Today's book of poetry:
Certain Details, The Poetry of Nelson Ball.  
Nelson Ball.  selected with an introduction by Stuart Ross.  Laurier Poetry Series.  Wilfrid Laurier University Press.  Waterloo, Ontario.  2017.

As the delightful Dame Edna might say, "Welcome back puppets."  Today's book of poetry has been on an extended leave and would like to thank each and every one of you for sticking around.

We ventured to Gaspe to the see Jardins de Metis and once again we were amazed and delighted.  Spent a few nights sitting on the porch of our motel watching a seal frolic while we sipped beer and watched the sun set over the water.

Today's book of poetry started getting packages from our Southern Correspondent, the Twangster, a few months ago.  Since then there has been a beautiful barrage of David Lee, Dave Etter, Rodney Jones and others.  Today's book of poetry has been on leave but we've been reading.  Mr. Clewell has enriched the archives here and we just wanted to tip our hat in his crazy direction.


Today's book of poetry doubts that he is alone when he wishes he wrote like Nelson Ball.  Ball is some kind of Canadian Zen Nature poet -- who doesn't stop at nature.  Everything under the sun may be considered but what we get is some crazy (in the very best way) condensed vision that whispers instead of shouts.

When Nelson Ball whispers every poet in Canada leans in to listen because no one does it better.

Dead Flies


Three small piles
             of grey dust

flies expired
             on white paper--

a sheet of notes
             easily brushed off

II (with boots on)

Resting on hind legs and rearmost tips


             like a rocket launcher

it died
just like that


Certain Details, The Poetry of Nelson Ball was selected and is introduced by Stuart Ross.  Any regular reader of this blog will be familiar with his name.  Stuart selected, edited and introduced my most recent book, Bad Engine (Anvil Press, 2017) 

Mr. Ross has an excellent skill set when it comes to showing poets in their best light.  Certain Details looks at work from eight previous Nelson Ball collections as well as a generous sampling of previously uncollected poems.

Nelson Ball isn't what I would call a minimalist but he's awfully careful with his word dispersal, selective to say the least.  It compels the reader to lean in closer and listen harder.

The Real Story

I've often wondered why Jesus Christ
who historically was one of many Jewish prophets

became famous, really famous.  Yes, he was
a good man.  There have been

many good men, some recorded in history,
most, probably not.  The real story

is that Jesus Christ had friends
who were writers.


Certain Details closes with a rare look inside Nelson Ball's world with a candid and humble essay Afterword: Me and My Poetry: An Autobiographical Essay.  And it is worth the price of admission alone.

Today's book of poetry has taken you readers into Nelson Ball territory more than any other poet and it is not hard for me to see why.  Others see it too.  At this morning's office read the entire staff were back from their various adventures and it made for a festive atmosphere.  Then Milo and Kathryn really got the party started when they said it best.  Milo stepped up in front of the room, rolled up his left sleeve and there, just above his wrist, in tiny lower case letters, "ball".  Before any of us could think or comment Kathryn stood up beside him, rolled up her right sleeve and there, in the appropriate spot was "nelson."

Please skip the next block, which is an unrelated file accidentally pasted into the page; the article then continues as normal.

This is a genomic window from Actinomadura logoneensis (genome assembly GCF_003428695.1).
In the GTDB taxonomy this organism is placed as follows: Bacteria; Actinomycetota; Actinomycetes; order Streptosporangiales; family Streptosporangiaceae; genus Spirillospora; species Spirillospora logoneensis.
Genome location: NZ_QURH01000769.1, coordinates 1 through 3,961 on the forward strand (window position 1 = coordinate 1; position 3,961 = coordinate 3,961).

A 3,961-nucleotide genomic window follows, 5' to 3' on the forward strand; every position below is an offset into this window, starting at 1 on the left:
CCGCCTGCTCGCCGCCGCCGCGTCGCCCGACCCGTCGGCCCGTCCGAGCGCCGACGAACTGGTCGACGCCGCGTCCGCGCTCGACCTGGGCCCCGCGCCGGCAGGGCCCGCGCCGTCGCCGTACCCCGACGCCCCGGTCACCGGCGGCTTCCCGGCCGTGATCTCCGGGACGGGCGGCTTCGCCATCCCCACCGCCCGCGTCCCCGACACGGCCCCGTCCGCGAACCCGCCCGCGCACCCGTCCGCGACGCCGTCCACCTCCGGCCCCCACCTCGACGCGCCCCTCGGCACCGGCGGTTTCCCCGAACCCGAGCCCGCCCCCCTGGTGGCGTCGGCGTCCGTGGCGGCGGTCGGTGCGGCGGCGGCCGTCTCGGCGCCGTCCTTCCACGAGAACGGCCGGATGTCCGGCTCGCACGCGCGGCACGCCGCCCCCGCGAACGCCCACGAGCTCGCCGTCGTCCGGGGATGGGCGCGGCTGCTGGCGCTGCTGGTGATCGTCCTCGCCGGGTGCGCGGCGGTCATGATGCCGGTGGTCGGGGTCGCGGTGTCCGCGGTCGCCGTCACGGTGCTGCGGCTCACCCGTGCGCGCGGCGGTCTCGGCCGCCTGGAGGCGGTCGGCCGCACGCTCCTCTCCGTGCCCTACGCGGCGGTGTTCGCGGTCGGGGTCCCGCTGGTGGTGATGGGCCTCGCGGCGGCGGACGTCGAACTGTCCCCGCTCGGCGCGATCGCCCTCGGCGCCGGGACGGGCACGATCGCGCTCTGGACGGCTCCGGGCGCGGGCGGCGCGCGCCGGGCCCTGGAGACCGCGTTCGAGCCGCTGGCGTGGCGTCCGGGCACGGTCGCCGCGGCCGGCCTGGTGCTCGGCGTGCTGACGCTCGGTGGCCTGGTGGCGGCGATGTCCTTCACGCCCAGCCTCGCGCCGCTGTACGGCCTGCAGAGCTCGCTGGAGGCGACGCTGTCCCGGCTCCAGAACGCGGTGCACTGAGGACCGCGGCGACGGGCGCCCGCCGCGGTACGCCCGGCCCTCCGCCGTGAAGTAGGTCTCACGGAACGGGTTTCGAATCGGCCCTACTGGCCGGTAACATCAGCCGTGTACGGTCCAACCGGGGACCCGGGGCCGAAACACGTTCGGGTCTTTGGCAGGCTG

Writing A Poem

Writing a poem is like felling a tree.

The poem's point of attention, like
the tree's centre of gravity

is held back in rhetoric--
thick bush--if the

path isn't clear.


The Laurier Poetry Series has enhanced their legacy with the inclusion of Certain Details, The Poetry of Nelson Ball to their canon.

Today's book of poetry applauds these excellent poems as well as the future poetry of Nelson Ball, a quiet but true national treasure.

Image result for nelson ball photo poet
Nelson Ball

Nelson Ball, poet and bookseller, lives in Paris, Ontario. He has worked as a labourer, chauffeur, office clerk, forest ranger, record store clerk, and janitor. From 1965 to 1973 he ran Weed/Flower Press. The author of over thirty books and chapbooks, he is featured in Catherine Stevenson’s video “Nelson Ball & Barbara Caruso | Home Project | A Photo Documentary.”

Stuart Ross is a writer, editor, and writing instructor. His recent books include A Sparrow Came Down Resplendent (2016), A Hamburger in a Gallery (2015), and Further Confessions of a Small Press Racketeer (2015). He has maintained a micropress, Proper Tales, since 1979, and has his own imprint at Anvil Press. He lives in Cobourg, Ontario.



Poems cited here are assumed to be under copyright by the poet and/or publisher.  They are shown here for publicity and review purposes.  For any other kind of re-use of these poems, please contact the listed publishers for permission.

We here at TBOP are technically deficient and rely on our bashful Milo to fix everything.  We received notice from Google that we were using "cookies"
and that for our readers in Europe there had to be notification of the use of those "cookies.  Please be aware that TBOP may employ the use of some "cookies" (whatever they are) and you should take that into consideration.